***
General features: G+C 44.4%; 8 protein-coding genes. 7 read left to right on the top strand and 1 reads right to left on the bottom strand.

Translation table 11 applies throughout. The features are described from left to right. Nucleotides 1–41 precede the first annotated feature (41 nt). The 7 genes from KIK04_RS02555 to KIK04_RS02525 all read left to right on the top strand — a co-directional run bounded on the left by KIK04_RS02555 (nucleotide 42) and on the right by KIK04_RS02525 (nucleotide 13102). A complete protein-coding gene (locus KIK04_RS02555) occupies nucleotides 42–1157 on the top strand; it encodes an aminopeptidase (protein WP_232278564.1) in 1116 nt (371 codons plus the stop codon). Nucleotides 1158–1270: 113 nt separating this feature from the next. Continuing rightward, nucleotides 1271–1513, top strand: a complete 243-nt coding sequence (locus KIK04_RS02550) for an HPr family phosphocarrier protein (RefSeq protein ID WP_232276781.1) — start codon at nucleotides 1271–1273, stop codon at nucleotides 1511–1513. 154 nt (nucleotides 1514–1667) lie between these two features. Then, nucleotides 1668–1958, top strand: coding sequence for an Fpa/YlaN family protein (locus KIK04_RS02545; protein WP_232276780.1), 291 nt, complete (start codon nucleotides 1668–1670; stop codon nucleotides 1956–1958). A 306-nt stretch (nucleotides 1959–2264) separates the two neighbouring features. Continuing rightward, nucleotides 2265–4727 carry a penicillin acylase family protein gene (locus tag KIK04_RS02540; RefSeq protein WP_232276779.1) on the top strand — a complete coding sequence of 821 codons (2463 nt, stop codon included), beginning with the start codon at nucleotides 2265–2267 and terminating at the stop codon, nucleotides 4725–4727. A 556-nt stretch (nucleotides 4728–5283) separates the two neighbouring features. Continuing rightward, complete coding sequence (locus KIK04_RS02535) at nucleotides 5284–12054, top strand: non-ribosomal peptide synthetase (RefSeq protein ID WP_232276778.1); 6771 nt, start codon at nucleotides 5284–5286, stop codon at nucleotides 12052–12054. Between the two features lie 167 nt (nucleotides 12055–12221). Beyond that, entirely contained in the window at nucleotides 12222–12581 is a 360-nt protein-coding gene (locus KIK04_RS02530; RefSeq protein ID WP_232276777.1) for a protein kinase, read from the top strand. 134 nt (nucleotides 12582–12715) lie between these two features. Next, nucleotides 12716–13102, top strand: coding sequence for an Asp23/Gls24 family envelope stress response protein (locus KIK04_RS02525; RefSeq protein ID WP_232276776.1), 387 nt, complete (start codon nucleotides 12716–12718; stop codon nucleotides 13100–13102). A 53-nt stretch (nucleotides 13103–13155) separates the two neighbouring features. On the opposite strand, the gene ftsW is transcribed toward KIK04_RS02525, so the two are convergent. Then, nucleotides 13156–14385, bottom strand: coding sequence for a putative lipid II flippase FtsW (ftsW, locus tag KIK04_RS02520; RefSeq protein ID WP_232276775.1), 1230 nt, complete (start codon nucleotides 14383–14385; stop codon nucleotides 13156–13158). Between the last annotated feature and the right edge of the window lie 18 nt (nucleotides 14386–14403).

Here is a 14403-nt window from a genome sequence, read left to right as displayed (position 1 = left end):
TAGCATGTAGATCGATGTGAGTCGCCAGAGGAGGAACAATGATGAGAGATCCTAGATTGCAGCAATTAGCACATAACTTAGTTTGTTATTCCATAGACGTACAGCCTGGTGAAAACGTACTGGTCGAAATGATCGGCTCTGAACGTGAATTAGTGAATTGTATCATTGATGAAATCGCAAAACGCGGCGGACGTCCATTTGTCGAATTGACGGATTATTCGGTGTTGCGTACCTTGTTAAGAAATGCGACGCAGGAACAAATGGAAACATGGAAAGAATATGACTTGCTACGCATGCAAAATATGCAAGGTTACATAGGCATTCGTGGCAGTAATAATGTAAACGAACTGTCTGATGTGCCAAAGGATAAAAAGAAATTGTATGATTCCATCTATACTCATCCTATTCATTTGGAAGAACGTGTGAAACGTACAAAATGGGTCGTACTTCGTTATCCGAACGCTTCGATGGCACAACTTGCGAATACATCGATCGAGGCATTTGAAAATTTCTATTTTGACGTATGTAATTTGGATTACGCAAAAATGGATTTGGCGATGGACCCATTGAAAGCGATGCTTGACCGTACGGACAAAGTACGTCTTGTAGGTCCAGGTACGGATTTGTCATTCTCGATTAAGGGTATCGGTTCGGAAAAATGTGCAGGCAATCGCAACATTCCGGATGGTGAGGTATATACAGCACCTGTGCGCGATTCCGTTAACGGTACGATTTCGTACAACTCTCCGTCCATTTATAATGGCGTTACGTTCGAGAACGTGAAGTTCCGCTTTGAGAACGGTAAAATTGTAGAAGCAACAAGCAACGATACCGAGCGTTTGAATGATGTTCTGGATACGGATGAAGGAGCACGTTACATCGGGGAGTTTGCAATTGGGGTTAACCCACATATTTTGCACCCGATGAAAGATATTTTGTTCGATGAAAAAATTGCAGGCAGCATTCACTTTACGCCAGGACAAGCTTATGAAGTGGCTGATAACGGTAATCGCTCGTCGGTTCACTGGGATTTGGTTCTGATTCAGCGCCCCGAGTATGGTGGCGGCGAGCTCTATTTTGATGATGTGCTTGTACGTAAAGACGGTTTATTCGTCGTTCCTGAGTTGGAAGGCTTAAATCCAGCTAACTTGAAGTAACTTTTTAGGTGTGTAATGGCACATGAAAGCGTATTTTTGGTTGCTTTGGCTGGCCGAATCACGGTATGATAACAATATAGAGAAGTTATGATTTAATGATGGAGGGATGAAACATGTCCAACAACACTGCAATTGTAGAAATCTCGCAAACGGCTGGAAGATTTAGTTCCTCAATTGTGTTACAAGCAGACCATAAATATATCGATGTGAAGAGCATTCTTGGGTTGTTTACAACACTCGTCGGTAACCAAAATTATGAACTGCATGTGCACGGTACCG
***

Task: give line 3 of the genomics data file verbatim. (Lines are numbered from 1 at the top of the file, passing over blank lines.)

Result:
Here is a 14403-nt window from a genome sequence, read left to right as displayed (position 1 = left end):